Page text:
The Book Booth is a weekly feature at The Political Carnival, relat
ing news, notes, and reflections from the world of books and publishing. SeattleDan, along with his wife, SeattleTammy, are operators of both an on-line bookstore, as well a brick and mortar in small town Washington State. Both have been in the book business since shortly after the Creation, or close to 6000 years now.
Slowly we move towards summer and a man’s heart turns to what he loves best, and that is finding a new book to read. I think I’ll be reading John William’s neglected “classic”, Stoner and I’ll be letting you know if I concur.
In the meantime, Amazon is still having problems with their pesky workers in Germany, where it seems the Union is demanding better pay and working conditions for 900 of their members. Let’s hope that on this side of the pond, their workers here start agitating for the same.
The folks at the on-going (since 1971!) Ploughshares literary magazine had an amusing article for authors on what to do when they visit a bookstore.
If you do happen to wander into a bookstore this weekend, you will probably see stacks and stacks of Dan Brown’s latest Robert Langdon thriller, Inferno. Anticipating that the critics will loathe this latest opus, Michael Deacon of the Telegraph assures us he won’t be joining into that fracas.
For a long time now, the concept of “genre” has been a topic of some controversy and vilification, in favor of the literary. And while I don’t think Dan Brown will ever be esteemed as a good writer, there are some who work in “genre” and are very fine writers. John Le Carre comes to mind. The Guardian has this take.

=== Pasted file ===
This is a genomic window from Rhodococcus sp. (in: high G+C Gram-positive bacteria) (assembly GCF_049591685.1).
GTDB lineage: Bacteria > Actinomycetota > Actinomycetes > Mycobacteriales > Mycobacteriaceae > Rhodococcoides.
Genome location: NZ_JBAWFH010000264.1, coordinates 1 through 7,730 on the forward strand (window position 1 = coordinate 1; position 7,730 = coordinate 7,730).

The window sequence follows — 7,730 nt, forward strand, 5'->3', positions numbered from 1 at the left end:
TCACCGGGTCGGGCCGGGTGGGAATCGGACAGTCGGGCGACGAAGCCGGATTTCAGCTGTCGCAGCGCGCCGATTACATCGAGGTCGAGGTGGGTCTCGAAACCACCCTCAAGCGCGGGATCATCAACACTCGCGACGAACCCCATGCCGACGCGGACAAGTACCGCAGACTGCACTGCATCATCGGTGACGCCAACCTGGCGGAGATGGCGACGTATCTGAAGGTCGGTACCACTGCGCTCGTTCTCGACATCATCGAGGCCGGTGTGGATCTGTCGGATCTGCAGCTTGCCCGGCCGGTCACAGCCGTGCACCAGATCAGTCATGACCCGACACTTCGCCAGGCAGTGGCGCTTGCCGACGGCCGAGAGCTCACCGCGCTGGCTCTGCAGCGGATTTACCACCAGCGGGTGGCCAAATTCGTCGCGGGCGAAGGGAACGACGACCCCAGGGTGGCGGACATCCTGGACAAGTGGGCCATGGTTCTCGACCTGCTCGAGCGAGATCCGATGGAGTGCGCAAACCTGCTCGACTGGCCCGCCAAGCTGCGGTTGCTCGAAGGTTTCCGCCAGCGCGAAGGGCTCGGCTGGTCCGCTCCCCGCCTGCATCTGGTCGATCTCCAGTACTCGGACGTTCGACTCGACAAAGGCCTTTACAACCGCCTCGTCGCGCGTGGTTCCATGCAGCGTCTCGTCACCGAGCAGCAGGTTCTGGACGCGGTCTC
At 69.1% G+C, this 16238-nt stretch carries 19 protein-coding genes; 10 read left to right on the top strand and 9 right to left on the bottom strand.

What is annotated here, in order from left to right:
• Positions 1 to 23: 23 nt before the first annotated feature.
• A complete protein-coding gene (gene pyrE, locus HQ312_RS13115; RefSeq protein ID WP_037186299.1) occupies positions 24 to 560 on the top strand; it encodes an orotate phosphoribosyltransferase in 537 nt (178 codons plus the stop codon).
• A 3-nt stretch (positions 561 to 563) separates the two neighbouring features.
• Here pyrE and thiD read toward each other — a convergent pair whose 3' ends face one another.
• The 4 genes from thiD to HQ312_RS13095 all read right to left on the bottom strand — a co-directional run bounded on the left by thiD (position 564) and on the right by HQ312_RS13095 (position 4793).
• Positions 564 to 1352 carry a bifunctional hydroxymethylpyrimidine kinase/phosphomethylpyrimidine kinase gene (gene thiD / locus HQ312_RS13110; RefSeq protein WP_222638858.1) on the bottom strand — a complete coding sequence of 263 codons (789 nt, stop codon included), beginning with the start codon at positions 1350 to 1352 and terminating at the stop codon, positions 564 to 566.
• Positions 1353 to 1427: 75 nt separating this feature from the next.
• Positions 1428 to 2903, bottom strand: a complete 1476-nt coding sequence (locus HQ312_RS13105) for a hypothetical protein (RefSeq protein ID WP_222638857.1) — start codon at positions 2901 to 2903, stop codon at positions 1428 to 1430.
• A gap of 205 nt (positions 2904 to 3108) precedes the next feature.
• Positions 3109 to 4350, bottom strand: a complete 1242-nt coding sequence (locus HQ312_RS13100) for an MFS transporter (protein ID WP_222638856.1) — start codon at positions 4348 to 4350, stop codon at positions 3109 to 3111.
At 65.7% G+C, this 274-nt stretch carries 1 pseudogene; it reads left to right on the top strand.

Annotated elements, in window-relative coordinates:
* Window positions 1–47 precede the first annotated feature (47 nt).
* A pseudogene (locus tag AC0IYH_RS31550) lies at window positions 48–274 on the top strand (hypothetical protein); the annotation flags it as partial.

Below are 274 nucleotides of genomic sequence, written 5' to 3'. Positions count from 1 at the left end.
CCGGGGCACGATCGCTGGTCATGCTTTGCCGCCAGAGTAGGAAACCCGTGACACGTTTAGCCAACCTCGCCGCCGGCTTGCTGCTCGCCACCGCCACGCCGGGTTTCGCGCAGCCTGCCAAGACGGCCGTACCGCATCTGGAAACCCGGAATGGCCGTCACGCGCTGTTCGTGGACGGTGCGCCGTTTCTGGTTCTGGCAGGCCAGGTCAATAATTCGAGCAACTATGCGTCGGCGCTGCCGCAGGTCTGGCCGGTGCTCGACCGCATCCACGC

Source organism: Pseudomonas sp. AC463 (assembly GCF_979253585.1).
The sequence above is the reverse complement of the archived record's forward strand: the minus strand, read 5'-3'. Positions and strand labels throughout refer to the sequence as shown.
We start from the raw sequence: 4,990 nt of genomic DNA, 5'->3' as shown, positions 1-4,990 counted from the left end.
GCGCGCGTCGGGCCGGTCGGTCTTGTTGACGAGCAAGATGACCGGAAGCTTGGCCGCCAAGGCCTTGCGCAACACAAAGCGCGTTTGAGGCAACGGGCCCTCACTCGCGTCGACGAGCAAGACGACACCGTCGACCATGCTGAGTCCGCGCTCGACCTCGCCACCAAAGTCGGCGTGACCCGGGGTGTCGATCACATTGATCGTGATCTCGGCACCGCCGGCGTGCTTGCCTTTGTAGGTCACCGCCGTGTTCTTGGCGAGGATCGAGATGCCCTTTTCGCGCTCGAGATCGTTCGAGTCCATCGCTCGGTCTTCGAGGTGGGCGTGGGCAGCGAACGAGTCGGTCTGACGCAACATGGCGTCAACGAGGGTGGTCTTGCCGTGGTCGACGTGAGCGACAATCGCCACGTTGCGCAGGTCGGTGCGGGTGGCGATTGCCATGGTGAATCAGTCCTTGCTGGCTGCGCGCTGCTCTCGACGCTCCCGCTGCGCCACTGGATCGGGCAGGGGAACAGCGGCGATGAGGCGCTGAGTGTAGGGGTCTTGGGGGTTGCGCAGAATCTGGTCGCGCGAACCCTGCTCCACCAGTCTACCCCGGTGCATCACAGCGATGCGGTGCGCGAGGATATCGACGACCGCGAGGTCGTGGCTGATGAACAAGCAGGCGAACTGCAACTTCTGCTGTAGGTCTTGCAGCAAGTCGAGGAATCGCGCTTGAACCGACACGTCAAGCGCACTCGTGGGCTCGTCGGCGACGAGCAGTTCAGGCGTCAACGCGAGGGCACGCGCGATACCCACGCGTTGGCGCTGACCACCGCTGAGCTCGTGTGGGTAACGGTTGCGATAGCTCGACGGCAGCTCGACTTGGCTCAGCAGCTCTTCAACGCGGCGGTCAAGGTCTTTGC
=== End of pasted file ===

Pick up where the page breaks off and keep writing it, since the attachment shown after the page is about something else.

I enjoy a glass of wine from time to time. But I’ve never heard of wine glass charms. But apparently they exist to decorate your finer stems and now you can purchase them with book covers. Kind of cool, really.
Even cooler are the book designs Flavorwire’s Emily Temple featured by Richard Tuttle. They are available for purchase, though they are rather pricey.
And speaking of book covers, ABEBooks has this fun video on The Great Gatsby and its various incarnations.
I take it that Baz Luhrmann’s adaptation of Gatsby has opened to some big box office. Which prompted Publishers Weekly to consider what the biggest book to movie flops were. There are many to choose from, but it’s hard to argue with Battlefield Earth.
Scott Fitzgerald, Ernest Hemingway and Thomas Wolfe were all blessed by having the legendary book editor Maxwell Perkins to work on their manuscripts. Unfortunately his life has never been filmed. Or it could be that most editors don’t have dramatic enough lives. But apparently some have and Word&Film singled out some of the better ones. Now I want to see Hudsucker Proxy again.
Enjoy your weekend with a good book and let us know what is on your nightstand.